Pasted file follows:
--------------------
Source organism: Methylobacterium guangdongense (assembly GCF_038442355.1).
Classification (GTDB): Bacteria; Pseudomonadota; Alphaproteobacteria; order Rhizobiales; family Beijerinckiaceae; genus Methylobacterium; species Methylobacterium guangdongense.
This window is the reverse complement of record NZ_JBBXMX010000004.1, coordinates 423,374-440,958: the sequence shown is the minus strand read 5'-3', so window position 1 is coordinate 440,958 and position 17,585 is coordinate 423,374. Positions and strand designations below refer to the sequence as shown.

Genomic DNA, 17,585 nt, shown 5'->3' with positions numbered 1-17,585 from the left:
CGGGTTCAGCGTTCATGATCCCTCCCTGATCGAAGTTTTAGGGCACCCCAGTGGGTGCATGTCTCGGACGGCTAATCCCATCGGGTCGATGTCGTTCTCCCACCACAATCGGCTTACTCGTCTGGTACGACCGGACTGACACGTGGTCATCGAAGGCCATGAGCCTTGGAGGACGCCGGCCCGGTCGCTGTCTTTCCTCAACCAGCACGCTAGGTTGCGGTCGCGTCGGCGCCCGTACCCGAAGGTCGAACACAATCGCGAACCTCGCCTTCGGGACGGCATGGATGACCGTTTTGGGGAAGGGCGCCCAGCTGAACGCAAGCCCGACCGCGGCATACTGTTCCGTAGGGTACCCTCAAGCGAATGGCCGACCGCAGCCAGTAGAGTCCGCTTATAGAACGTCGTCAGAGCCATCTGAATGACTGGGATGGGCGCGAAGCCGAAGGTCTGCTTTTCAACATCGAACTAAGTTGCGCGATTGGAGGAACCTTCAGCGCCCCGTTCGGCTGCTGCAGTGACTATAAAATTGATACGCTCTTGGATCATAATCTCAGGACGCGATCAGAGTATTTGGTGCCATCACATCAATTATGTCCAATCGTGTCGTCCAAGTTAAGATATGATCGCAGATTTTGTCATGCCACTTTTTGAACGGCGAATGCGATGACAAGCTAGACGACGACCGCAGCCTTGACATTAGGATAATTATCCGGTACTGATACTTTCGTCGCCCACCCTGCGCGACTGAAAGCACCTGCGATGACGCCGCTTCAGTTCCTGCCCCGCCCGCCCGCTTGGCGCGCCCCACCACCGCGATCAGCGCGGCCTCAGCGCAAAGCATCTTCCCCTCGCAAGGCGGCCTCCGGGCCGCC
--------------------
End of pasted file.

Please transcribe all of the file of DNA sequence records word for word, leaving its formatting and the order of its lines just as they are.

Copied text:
Source organism: Methylobacterium guangdongense (assembly GCF_038442355.1).
Classification (GTDB): Bacteria; Pseudomonadota; Alphaproteobacteria; order Rhizobiales; family Beijerinckiaceae; genus Methylobacterium; species Methylobacterium guangdongense.
This window is the reverse complement of record NZ_JBBXMX010000004.1, coordinates 423,374-440,958: the sequence shown is the minus strand read 5'-3', so window position 1 is coordinate 440,958 and position 17,585 is coordinate 423,374. Positions and strand designations below refer to the sequence as shown.

Genomic DNA, 17,585 nt, shown 5'->3' with positions numbered 1-17,585 from the left:
CGGGTTCAGCGTTCATGATCCCTCCCTGATCGAAGTTTTAGGGCACCCCAGTGGGTGCATGTCTCGGACGGCTAATCCCATCGGGTCGATGTCGTTCTCCCACCACAATCGGCTTACTCGTCTGGTACGACCGGACTGACACGTGGTCATCGAAGGCCATGAGCCTTGGAGGACGCCGGCCCGGTCGCTGTCTTTCCTCAACCAGCACGCTAGGTTGCGGTCGCGTCGGCGCCCGTACCCGAAGGTCGAACACAATCGCGAACCTCGCCTTCGGGACGGCATGGATGACCGTTTTGGGGAAGGGCGCCCAGCTGAACGCAAGCCCGACCGCGGCATACTGTTCCGTAGGGTACCCTCAAGCGAATGGCCGACCGCAGCCAGTAGAGTCCGCTTATAGAACGTCGTCAGAGCCATCTGAATGACTGGGATGGGCGCGAAGCCGAAGGTCTGCTTTTCAACATCGAACTAAGTTGCGCGATTGGAGGAACCTTCAGCGCCCCGTTCGGCTGCTGCAGTGACTATAAAATTGATACGCTCTTGGATCATAATCTCAGGACGCGATCAGAGTATTTGGTGCCATCACATCAATTATGTCCAATCGTGTCGTCCAAGTTAAGATATGATCGCAGATTTTGTCATGCCACTTTTTGAACGGCGAATGCGATGACAAGCTAGACGACGACCGCAGCCTTGACATTAGGATAATTATCCGGTACTGATACTTTCGTCGCCCACCCTGCGCGACTGAAAGCACCTGCGATGACGCCGCTTCAGTTCCTGCCCCGCCCGCCCGCTTGGCGCGCCCCACCACCGCGATCAGCGCGGCCTCAGCGCAAAGCATCTTCCCCTCGCAAGGCGGCCTCCGGGCCGCC